The military has partnered with HRSD to take advantage of the steady temperature of wastewater discharged from the utility's Atlantic Treatment Plant in Virginia Beach. Since 2008, the Naval Air Station (NAS) Oceana - Dam Neck Naval Annex has run 14 million gallons/day of wastewater though a heat exchanger, reducing the annual heating/cooling costs at the military base. The wastewater was already passing through the base to its discharge point in the Atlantic Ocean. A private company funded and installed the new heat exchange system under a $33 million Energy Savings Performance Contract, and the military expects to reduce energy costs by more than that amount over the 17-year contract.6
In Fairfax County, the Norman Cole Wastewater Treatment Plant on Route 1 in Lorton partnered with the Covanta Fairfax Inc. Resource Recovery Plant waste-to-energy plant on Route 123. The arrangement allows the Noman Cole plant to increase the volume of wastewater it can process, without increasing the amount of nitrogen that it discharges into Pohick Creek.7
In Fauquier County, the Old Dominion Electric Cooperative uses wastewater from the Fauquier County Water and Sanitation Authority's Gordonsville Wastewater Treatment Plant to cool the Marsh Run gas-fired power plant. The wastewater evaporates, reducing the quantity of nitrogen and phosphorous for which the utility must obtain a permit to discharge into the Rappahannock River.
In Loudoun County, Green Energy Partners/Stonewall made a similar arangement for cooling the gas-fired 750-megawatt power plant near Leesburg. The town committed all of the town's wastewater for industrial reuse at that site:8
The power plant will build a new pipeline (the "Purple Line") to transport wastewater to the power plant, potentially eliminating all of the town's wastewater discharge (and all nutrients...) to the Potomac River. Leesburg faced an unusual problem - could it generate sufficient wastewater to meet the requirements for the power plant? The town normally produced 4 million gallons/day, though the wastewater treatment plant had sufficient capacity to process 7.5 million gallons/day. The power plant will build a 5 million gallon storage tank, as a reserve.
If needed, Leesburg could purchase potable water from Loudoun Water. Loudoun Water would prefer to sell wastewater from its Broad Run Water Reclamation Facility, but the Stonewall power plant location is too far away.9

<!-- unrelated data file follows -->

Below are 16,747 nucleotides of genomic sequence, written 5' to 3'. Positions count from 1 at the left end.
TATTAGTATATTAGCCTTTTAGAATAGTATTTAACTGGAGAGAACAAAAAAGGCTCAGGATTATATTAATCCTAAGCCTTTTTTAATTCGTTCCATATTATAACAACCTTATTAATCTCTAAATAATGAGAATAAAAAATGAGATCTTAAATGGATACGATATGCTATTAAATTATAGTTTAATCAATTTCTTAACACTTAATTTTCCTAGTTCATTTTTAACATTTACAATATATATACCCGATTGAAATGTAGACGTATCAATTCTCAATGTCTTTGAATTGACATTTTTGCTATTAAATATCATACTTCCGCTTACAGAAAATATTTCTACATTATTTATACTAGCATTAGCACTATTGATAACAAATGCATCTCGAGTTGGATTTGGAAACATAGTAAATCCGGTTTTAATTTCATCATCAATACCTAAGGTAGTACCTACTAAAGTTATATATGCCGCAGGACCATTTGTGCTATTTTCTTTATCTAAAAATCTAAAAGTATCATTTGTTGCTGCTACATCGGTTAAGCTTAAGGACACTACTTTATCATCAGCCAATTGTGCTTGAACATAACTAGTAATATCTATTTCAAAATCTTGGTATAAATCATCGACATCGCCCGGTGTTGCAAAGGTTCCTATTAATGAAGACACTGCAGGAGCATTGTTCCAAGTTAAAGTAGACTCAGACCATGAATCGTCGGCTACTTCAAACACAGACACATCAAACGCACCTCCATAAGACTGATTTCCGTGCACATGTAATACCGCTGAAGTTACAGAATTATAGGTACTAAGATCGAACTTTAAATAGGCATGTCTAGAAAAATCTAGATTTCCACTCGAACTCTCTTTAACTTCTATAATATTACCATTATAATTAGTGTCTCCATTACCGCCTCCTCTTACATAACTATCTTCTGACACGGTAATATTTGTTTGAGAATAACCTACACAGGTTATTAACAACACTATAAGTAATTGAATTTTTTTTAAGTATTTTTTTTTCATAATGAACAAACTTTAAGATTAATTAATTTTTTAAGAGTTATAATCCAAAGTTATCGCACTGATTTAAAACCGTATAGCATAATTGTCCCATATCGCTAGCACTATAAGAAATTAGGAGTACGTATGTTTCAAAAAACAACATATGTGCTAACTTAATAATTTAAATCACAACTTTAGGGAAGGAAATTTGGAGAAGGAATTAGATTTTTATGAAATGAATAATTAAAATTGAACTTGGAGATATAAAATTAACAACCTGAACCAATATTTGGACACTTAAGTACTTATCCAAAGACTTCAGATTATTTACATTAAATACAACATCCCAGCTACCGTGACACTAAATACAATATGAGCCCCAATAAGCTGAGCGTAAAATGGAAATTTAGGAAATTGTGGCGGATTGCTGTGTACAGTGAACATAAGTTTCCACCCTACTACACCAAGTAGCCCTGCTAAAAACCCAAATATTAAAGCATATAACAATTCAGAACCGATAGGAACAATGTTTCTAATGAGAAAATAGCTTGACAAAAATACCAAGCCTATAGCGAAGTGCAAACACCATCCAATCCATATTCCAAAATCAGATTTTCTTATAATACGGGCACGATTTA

purple pipes will distribute treated wastewater from Broad Run Water Reclamation Facility (BRWRF) in Loudoun County to customers north of Dulles airport
Source: Loudoun Water, Reclaimed Water System Map
The Broad Run Water Reclamation Facility in Loudoun County, which started operations in 2008, was designed to support a network of purple pipes that distribute reclaimed water for irrigation, chilling data centers, and other purposes permitted by the Virginia Department of Environmental Quality. That facility handles wastewater from a rapidly urbanizing area near Dulles airport.
When Dulles Airport was built in 1961, the Federal government installed a sewer line connecting the airport (and much of then-rural eastern Loudoun County) to the wastewater treatment plant at Blue Plains. By 2000, it was clear that rapidly-growing Loudoun County would need a new sewage treatment plant, because the county was close to exceeding the capacity allocated to it at the Blue Plains facility.
The Broad Run Water Reclamation Facility uses a different process for stripping waste out of wastewater, immersed membrane technology together with advanced biological nutrient removal, use of granular activated carbon and ultraviolet light disinfection. The end result is clean wastewater intended to be used as a resource, rather than treated as waste dumped into Broad Run.
The Loudoun County Sanitation Authority will distribute treated wastewater in four miles of brightly-colored purple pipes for reuse at the One Loudoun World Trade Center development, the National Rural Utilities Cooperative Finance Corporation building, and to other customers as the area develops - especially data centers needing water for cooling information technology equipment. Use of recycled water helps buildings earn status as "green," according to LEED (Leadership in Environmental and Energy Design) criteria.10